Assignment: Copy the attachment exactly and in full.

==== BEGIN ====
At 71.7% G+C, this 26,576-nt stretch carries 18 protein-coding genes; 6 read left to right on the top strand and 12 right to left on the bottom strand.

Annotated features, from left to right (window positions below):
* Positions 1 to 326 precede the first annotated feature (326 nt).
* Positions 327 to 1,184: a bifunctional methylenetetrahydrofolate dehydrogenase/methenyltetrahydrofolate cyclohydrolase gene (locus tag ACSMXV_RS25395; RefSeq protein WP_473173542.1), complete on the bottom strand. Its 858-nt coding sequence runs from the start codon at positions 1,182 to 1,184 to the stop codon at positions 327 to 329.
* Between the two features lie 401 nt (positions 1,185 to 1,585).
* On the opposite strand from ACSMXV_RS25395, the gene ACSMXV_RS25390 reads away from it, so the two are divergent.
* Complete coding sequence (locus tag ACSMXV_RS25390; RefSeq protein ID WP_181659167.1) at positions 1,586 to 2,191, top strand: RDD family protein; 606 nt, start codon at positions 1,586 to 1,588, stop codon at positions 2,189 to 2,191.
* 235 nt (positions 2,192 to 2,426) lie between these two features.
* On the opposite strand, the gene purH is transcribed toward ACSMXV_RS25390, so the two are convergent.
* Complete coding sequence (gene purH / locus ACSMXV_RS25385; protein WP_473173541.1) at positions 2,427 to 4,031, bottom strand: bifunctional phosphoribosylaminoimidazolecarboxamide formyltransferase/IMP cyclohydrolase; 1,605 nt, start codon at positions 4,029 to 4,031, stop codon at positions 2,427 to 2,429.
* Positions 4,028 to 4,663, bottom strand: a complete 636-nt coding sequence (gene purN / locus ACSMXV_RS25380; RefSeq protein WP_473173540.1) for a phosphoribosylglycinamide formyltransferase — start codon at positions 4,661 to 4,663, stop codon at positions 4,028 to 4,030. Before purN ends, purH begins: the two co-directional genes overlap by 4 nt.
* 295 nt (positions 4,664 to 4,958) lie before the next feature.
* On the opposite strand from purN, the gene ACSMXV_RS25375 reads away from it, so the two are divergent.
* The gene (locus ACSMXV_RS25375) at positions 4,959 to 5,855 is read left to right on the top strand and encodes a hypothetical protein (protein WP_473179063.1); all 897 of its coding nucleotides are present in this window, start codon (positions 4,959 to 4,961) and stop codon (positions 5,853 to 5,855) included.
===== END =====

At 71.7% G+C, this 26,576-nt stretch carries 18 protein-coding genes; 6 read left to right on the top strand and 12 right to left on the bottom strand.

Annotated features, from left to right (window positions below):
* Positions 1 to 326 precede the first annotated feature (326 nt).
* Positions 327 to 1,184: a bifunctional methylenetetrahydrofolate dehydrogenase/methenyltetrahydrofolate cyclohydrolase gene (locus tag ACSMXV_RS25395; RefSeq protein WP_473173542.1), complete on the bottom strand. Its 858-nt coding sequence runs from the start codon at positions 1,182 to 1,184 to the stop codon at positions 327 to 329.
* Between the two features lie 401 nt (positions 1,185 to 1,585).
* On the opposite strand from ACSMXV_RS25395, the gene ACSMXV_RS25390 reads away from it, so the two are divergent.
* Complete coding sequence (locus tag ACSMXV_RS25390; RefSeq protein ID WP_181659167.1) at positions 1,586 to 2,191, top strand: RDD family protein; 606 nt, start codon at positions 1,586 to 1,588, stop codon at positions 2,189 to 2,191.
* 235 nt (positions 2,192 to 2,426) lie between these two features.
* On the opposite strand, the gene purH is transcribed toward ACSMXV_RS25390, so the two are convergent.
* Complete coding sequence (gene purH / locus ACSMXV_RS25385; protein WP_473173541.1) at positions 2,427 to 4,031, bottom strand: bifunctional phosphoribosylaminoimidazolecarboxamide formyltransferase/IMP cyclohydrolase; 1,605 nt, start codon at positions 4,029 to 4,031, stop codon at positions 2,427 to 2,429.
* Positions 4,028 to 4,663, bottom strand: a complete 636-nt coding sequence (gene purN / locus ACSMXV_RS25380; RefSeq protein WP_473173540.1) for a phosphoribosylglycinamide formyltransferase — start codon at positions 4,661 to 4,663, stop codon at positions 4,028 to 4,030. Before purN ends, purH begins: the two co-directional genes overlap by 4 nt.
* 295 nt (positions 4,664 to 4,958) lie before the next feature.
* On the opposite strand from purN, the gene ACSMXV_RS25375 reads away from it, so the two are divergent.
* The gene (locus ACSMXV_RS25375) at positions 4,959 to 5,855 is read left to right on the top strand and encodes a hypothetical protein (protein WP_473179063.1); all 897 of its coding nucleotides are present in this window, start codon (positions 4,959 to 4,961) and stop codon (positions 5,853 to 5,855) included.